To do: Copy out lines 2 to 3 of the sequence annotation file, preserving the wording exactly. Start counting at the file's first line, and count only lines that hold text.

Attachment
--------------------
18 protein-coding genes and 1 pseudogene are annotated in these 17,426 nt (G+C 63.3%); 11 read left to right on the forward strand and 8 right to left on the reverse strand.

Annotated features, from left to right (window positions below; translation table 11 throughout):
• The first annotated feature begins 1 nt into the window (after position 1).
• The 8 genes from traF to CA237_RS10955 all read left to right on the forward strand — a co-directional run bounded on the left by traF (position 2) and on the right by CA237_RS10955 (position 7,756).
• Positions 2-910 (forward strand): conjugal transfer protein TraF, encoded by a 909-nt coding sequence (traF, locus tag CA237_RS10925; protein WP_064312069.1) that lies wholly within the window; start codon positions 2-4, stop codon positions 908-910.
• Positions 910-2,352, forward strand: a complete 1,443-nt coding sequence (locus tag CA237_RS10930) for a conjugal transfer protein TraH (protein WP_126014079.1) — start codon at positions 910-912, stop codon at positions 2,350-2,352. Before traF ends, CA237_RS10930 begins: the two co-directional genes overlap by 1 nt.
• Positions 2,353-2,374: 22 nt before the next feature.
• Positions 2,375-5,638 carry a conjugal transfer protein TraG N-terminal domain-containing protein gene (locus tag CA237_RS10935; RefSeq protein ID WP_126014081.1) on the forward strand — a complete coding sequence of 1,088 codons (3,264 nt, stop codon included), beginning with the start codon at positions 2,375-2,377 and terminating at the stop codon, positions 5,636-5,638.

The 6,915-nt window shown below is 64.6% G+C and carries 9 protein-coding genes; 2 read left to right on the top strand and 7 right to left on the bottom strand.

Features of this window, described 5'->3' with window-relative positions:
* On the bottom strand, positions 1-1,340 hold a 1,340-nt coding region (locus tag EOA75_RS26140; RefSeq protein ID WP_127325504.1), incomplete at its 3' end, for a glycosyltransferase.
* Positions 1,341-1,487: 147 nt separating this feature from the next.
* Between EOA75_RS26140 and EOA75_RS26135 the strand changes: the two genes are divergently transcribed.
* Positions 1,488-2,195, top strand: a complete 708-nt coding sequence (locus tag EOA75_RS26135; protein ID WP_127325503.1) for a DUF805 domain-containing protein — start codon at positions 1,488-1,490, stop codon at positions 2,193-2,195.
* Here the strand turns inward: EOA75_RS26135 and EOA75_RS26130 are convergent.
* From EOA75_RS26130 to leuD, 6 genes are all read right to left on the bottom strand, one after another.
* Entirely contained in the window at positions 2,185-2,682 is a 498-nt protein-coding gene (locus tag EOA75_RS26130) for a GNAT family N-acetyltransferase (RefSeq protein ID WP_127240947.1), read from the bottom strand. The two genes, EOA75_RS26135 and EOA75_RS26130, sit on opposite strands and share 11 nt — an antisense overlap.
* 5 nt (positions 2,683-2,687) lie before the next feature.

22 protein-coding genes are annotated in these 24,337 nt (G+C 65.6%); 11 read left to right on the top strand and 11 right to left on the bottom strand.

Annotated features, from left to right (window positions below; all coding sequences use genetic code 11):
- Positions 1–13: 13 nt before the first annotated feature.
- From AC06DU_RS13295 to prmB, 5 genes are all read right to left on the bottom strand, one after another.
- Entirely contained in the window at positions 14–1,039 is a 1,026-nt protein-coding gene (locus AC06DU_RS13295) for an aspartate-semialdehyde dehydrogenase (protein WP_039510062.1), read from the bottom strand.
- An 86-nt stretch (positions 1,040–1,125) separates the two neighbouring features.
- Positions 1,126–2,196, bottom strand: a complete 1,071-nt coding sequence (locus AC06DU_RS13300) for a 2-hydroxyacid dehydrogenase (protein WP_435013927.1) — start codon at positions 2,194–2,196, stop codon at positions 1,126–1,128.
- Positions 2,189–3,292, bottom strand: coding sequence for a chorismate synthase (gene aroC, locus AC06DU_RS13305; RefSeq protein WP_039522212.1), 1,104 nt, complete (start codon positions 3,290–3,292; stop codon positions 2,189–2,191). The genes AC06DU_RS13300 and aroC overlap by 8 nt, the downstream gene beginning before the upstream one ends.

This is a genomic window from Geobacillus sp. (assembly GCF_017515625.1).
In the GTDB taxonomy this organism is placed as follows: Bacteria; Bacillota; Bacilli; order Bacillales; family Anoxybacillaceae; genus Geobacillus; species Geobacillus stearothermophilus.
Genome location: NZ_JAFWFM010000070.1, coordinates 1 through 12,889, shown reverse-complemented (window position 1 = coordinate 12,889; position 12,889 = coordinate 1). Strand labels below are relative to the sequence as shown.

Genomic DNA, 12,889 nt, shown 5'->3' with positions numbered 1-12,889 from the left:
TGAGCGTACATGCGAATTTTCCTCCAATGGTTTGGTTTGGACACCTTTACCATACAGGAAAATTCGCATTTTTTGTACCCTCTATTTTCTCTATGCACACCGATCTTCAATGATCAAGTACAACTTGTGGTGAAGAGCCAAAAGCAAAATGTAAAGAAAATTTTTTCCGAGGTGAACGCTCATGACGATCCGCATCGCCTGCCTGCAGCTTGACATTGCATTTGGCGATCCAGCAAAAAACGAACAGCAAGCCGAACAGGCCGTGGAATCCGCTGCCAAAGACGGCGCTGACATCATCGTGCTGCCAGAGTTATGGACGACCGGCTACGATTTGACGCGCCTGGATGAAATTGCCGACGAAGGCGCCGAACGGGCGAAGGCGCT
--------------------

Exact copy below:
Annotated features, from left to right (window positions below; translation table 11 throughout):
• The first annotated feature begins 1 nt into the window (after position 1).